Dr. Kennedy shares his love of Irish history with students


Associate Professor of History Dr. Christopher Kennedy came to FMU in 2006. He has a passion for Irish history in particular.

Veronica Stark, Assistant Editor

Dr. Christopher Kennedy, an associate professor of hist-ory, has recently published a book and is currently under contract. He shows his passion for history every day at Francis Marion University.

Kennedy has worked at FMU for six years and moved to South Carolina because he liked the warm weather and the hospitality of the people.

Kennedy is also the faculty adviser of the Phi Alpha Theta, the history honors society on campus, which participates in food sales and lecture series. Phi Alpha Theta has won Best Chapter award from their district for the past two years. Kennedy said that they’re hoping to win again “as a threepeat.”

Kennedy received his degree from the Providence College in Rhode Island and spent four years at the University College Cork in Ireland for his Ph.D.

Kennedy’s greatest accomplishment is his book, “Genesis of the Rising 1912-1916,” on the Easter Rising. This book is sold at Barnes and Nobles and The Patriot Bookstore.

“I’ve stirred up some controversy with my views on the Easter Rising, because I revised the accepted history of it,” Kennedy said.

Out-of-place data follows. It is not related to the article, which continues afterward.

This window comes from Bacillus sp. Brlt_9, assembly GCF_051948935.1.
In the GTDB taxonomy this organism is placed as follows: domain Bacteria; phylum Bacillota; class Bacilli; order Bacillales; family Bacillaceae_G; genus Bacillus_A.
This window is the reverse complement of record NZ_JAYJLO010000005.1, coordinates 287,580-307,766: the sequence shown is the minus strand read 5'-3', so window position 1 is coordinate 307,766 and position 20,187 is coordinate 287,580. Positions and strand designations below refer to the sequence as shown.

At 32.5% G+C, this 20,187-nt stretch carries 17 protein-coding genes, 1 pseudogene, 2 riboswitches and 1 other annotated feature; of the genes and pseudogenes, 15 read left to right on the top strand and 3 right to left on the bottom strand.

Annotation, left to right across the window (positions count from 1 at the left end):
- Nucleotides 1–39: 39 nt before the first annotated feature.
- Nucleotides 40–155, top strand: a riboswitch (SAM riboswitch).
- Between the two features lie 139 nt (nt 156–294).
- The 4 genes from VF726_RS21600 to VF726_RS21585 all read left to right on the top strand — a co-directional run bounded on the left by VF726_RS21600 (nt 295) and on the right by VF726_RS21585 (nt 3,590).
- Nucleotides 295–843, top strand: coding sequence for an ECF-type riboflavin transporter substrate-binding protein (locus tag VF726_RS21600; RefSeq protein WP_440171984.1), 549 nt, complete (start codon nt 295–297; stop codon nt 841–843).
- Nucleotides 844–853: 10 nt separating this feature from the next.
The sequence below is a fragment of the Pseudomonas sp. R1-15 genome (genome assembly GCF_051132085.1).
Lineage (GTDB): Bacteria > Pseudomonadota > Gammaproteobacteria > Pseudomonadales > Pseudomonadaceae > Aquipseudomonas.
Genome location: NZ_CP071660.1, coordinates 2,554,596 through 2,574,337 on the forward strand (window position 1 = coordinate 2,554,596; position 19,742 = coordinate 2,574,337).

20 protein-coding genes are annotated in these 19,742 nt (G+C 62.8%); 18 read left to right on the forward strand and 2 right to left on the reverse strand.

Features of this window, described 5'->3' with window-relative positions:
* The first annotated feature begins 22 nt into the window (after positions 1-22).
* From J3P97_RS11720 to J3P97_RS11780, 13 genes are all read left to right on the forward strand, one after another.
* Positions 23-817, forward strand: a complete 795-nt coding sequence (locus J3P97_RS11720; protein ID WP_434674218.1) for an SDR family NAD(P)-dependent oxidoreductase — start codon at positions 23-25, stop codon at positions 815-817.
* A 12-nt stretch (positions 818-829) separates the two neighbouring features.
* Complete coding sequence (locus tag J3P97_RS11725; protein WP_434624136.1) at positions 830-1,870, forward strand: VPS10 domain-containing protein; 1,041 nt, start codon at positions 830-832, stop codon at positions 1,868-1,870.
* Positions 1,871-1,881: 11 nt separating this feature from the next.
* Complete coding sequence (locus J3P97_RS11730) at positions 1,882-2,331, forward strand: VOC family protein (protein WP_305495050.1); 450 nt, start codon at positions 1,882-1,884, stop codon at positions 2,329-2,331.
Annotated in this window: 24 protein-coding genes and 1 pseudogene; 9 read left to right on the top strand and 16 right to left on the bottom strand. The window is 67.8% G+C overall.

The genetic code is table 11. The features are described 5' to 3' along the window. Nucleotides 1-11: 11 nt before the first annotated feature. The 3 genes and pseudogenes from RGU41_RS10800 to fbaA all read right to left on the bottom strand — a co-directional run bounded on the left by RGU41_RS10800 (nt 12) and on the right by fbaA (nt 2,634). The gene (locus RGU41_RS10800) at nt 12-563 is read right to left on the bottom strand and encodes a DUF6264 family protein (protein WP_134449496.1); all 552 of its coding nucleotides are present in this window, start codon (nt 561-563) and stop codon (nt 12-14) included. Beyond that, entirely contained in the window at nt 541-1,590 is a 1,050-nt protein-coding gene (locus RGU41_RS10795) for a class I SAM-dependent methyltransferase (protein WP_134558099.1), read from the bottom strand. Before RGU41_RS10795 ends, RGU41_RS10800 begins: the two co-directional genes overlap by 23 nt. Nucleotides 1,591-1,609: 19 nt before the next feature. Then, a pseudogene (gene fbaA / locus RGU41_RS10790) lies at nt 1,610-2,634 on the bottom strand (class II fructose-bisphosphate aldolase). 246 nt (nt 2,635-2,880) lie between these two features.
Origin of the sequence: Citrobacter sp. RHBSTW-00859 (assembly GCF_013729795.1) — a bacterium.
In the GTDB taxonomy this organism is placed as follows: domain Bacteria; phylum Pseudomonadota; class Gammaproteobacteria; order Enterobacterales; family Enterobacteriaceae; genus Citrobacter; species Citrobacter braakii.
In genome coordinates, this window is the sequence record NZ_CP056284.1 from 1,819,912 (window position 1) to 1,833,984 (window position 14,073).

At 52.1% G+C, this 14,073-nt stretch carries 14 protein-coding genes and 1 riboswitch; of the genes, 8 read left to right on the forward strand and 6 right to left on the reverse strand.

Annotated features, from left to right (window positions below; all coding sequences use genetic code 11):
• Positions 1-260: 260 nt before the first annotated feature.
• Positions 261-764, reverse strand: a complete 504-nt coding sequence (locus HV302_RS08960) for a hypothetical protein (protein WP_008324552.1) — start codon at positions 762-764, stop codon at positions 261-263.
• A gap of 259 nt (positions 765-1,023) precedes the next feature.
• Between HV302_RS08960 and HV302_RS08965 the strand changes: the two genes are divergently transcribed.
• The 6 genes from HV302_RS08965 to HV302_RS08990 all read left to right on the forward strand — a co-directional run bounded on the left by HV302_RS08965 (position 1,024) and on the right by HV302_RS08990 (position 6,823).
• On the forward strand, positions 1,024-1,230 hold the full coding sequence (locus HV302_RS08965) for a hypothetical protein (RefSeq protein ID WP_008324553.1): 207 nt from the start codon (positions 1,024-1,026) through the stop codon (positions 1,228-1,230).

Kennedy’s second book is also about the Easter Rising but takes a different approach. The book is going through a diary and explaining the history at a more personal level.

2016 is the centennial anniversary of the Easter Rising of 1916, and Kennedy hopes to have his second book out by then. It is a continuation of his first book that covers nationalist opinion and the Rising.

“I have been told that there will be major celebrations and academic conferences in Ireland and Dublin to commemorate the Rising,”he said. “I hope to be a part of those events.”

He decided to change his major from marine biology to history because of his travels and true passion for history, and he chose to focus on Irish history because he loved his heritage. His dad was the last of seven sons born in Ireland. When he wanted to become an Irish historian, his father thought he was crazy.

“My father thought of it as a stigma, and I saw it as embracing your ethnicity,” Kennedy said.

One way Kennedy expresses his love of history is through teaching at FMU. He gets excited when a new group of students come in every semester.

“I try to help my history students be better thinkers in general,” Kennedy said.

Kennedy is motivated to teach history because of its relevance at any point in life.

“Hopefully, I am giving students a clue on how we can use the study of history to help us in the present and to plan for a better future,” Kennedy said.

Haley Sims, a junior mass communication major, enjoyed his unique approach in teaching history.

“He’s very upbeat, and keeps it interesting,” Sims said.

One of his memorable moments here at FMU was when he was attended his first graduation. The graduating student was the first person from his family to receive higher education. The student pulled him aside and wanted to thank him. His whole family hugged Kennedy and was excited to finally meet him.

“When you get stuff like that, you realize you’re helping people,” Kennedy said.

The biggest life lesson that Kennedy has learned throughout his profession teaching and writing is learning to appreciate delayed gratification.

“Put in the hard work, and stuff will come; don’t expect instant gratification,” Kennedy said.